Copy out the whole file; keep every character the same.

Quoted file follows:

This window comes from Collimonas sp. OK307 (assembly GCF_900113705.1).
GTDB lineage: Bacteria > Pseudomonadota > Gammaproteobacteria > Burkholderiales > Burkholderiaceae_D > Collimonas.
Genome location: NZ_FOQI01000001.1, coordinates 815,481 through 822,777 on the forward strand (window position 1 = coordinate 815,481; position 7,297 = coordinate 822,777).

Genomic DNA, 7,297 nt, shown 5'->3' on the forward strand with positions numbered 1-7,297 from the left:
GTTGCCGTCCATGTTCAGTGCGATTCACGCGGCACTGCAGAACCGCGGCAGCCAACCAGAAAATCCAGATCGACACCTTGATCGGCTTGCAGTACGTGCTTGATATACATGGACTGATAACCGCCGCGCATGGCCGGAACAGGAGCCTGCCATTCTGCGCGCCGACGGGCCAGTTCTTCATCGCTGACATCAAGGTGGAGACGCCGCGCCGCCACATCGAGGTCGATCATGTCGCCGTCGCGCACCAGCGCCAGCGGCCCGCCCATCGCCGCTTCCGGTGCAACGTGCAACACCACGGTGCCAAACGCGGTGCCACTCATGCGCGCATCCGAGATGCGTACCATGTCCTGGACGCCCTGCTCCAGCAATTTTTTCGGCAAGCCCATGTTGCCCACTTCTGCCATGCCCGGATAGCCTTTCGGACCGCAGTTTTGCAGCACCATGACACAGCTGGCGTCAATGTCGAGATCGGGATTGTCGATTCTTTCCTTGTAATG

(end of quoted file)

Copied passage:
This window comes from Collimonas sp. OK307 (assembly GCF_900113705.1).
GTDB lineage: Bacteria > Pseudomonadota > Gammaproteobacteria > Burkholderiales > Burkholderiaceae_D > Collimonas.
Genome location: NZ_FOQI01000001.1, coordinates 815,481 through 822,777 on the forward strand (window position 1 = coordinate 815,481; position 7,297 = coordinate 822,777).

Genomic DNA, 7,297 nt, shown 5'->3' on the forward strand with positions numbered 1-7,297 from the left:
GTTGCCGTCCATGTTCAGTGCGATTCACGCGGCACTGCAGAACCGCGGCAGCCAACCAGAAAATCCAGATCGACACCTTGATCGGCTTGCAGTACGTGCTTGATATACATGGACTGATAACCGCCGCGCATGGCCGGAACAGGAGCCTGCCATTCTGCGCGCCGACGGGCCAGTTCTTCATCGCTGACATCAAGGTGGAGACGCCGCGCCGCCACATCGAGGTCGATCATGTCGCCGTCGCGCACCAGCGCCAGCGGCCCGCCCATCGCCGCTTCCGGTGCAACGTGCAACACCACGGTGCCAAACGCGGTGCCACTCATGCGCGCATCCGAGATGCGTACCATGTCCTGGACGCCCTGCTCCAGCAATTTTTTCGGCAAGCCCATGTTGCCCACTTCTGCCATGCCCGGATAGCCTTTCGGACCGCAGTTTTGCAGCACCATGACACAGCTGGCGTCAATGTCGAGATCGGGATTGTCGATTCTTTCCTTGTAATG